Danielle McDermott, PhD

Assistant Professor
503-352-2840
UC Box 
A121
Price Hall 108
Areas I Teach 

Course Information

At Pacific University, all faculty teach a variety of different courses. Typically, we do not use graduate teaching assistants, which means that your classes will be taught by professors and that you will have plenty of opportunities to get to know the faculty in your discipline.

Below I have listed some of the courses that I teach. We are always developing and trying out new classes, so the list may change now and then.

PHY 202L | Introduction Physics I Lab

PHY 232 | General Physics I-Workshop Phys I

Education

PhD at University of Notre Dame, Notre Dame, IN in 2014

Master of Science at University of Notre Dame, Notre Dame, IN in 2014

Bachelor of Science at Western Washington University, Bellingham, WA in 2006

Why I teach physics

Both scientists and teachers embrace new challenges and never stop learning.  Students need to experience physical laws to build their scientific instinct and correct common misconceptions about our world.  Studies have shown that students learn best by doing physics experiments and communicating their knowledge to their knowledge to their peers.  I teach physics by acting as a guide who facilities great learning experiences for individual students based on the methods of scientific inquiry.  This is a fun way to teach and learn anything - espeically science - who doesn't learn better with hands on experience?

Why I study condensed matter physics

Condensed matter physics is the study of material properties that emerge when many particles interact.  Its main topics concern patterns, transitions, and dynamics.  We study a range of materials: anything larger than a few atoms and asmaller than a star.  Pick up a common shell on a beach to see stripe patterns, freeze water in the kitchen to observe phase transitions, or watch the dynamics of interacting humans on a sidewalk, and you encounter a material used to understand fundamental concepts of our world.  As a computational condensed matter physicist, I study geometry and patterns in materials using moelcular dynamics simulations.  The most compelling aspect of my work is its interdisciplinary applications: by using simple models to describe large numbers of interacting particles, the behaviors I observe yield insights into general mechanisms of pattern formation in nautre.  On any given day, I might apply numerical models to granular systems (sand), colloids (micro-sized beads floating in water), active matter (self-propelling colloids), or superconducting vortices (a collective rearrangement of magnetic fields).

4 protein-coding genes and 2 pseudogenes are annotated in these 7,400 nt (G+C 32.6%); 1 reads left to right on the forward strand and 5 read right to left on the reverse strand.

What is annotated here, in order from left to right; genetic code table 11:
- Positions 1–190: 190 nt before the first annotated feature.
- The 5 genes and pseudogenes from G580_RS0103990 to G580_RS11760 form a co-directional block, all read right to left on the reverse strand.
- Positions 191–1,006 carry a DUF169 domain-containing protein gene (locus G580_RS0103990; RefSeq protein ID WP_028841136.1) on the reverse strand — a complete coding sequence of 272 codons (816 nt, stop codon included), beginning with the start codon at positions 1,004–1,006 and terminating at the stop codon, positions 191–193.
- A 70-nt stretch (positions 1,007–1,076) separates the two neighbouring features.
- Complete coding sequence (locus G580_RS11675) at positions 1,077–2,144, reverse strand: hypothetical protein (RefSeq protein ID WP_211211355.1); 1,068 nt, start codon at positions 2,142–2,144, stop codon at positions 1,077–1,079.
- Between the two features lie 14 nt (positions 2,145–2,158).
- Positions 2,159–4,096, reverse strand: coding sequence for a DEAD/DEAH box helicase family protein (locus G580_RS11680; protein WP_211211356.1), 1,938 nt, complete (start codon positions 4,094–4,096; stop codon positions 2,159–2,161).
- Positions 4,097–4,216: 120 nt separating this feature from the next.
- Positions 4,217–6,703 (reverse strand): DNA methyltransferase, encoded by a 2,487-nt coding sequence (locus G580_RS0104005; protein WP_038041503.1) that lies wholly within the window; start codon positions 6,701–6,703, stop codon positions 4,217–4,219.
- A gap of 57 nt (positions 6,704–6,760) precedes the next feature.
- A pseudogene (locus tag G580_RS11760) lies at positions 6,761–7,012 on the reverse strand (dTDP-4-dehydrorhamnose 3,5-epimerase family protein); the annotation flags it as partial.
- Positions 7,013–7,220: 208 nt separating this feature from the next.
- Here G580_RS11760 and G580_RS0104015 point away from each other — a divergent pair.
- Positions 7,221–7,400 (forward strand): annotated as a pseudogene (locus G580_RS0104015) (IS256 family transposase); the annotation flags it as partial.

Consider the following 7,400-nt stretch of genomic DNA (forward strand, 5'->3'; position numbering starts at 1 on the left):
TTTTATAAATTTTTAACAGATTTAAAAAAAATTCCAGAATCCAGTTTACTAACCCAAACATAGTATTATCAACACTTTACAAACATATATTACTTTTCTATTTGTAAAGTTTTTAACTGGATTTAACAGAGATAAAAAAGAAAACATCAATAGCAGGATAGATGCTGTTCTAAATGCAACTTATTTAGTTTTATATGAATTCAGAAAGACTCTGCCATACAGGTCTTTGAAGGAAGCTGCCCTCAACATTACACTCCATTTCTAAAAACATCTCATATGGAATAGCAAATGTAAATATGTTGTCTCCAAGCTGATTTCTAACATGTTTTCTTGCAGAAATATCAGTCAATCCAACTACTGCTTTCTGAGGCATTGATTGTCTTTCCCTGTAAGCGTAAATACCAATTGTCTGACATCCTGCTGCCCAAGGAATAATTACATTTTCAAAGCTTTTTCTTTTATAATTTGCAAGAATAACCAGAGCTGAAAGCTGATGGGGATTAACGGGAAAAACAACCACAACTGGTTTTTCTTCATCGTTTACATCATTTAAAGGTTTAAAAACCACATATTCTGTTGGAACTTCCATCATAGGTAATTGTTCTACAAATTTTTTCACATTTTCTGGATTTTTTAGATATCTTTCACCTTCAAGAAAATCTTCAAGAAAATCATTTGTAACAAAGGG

What I would tell a student considering a major in physics

Physics majors are well prepared for a wide range of careers.  in contrast to other disciplines where careers are limited to further study in a specialty field, physicists are regularly recruitied by employers in every sector.  Skills in analytical thinking and quantitative modeling are valuable commodities in the 21st century job market.  Graduate school admissions and industry employers seek studnets with experience in research and with several active research groups, the Physics Department at Pacific University is a great place to gain this experience.

Five books I've read recently

A Brief History of Time Steven Hawking

The Only Woman in the Room: Why Science is Still a Boy's Club  Eileen Pollack

Trigger Warning: Short Stories and Disturbances  Neil Gaiman

The Sound snd the Fury  William Faulkner

A Walk in the Woods  Bill Bryson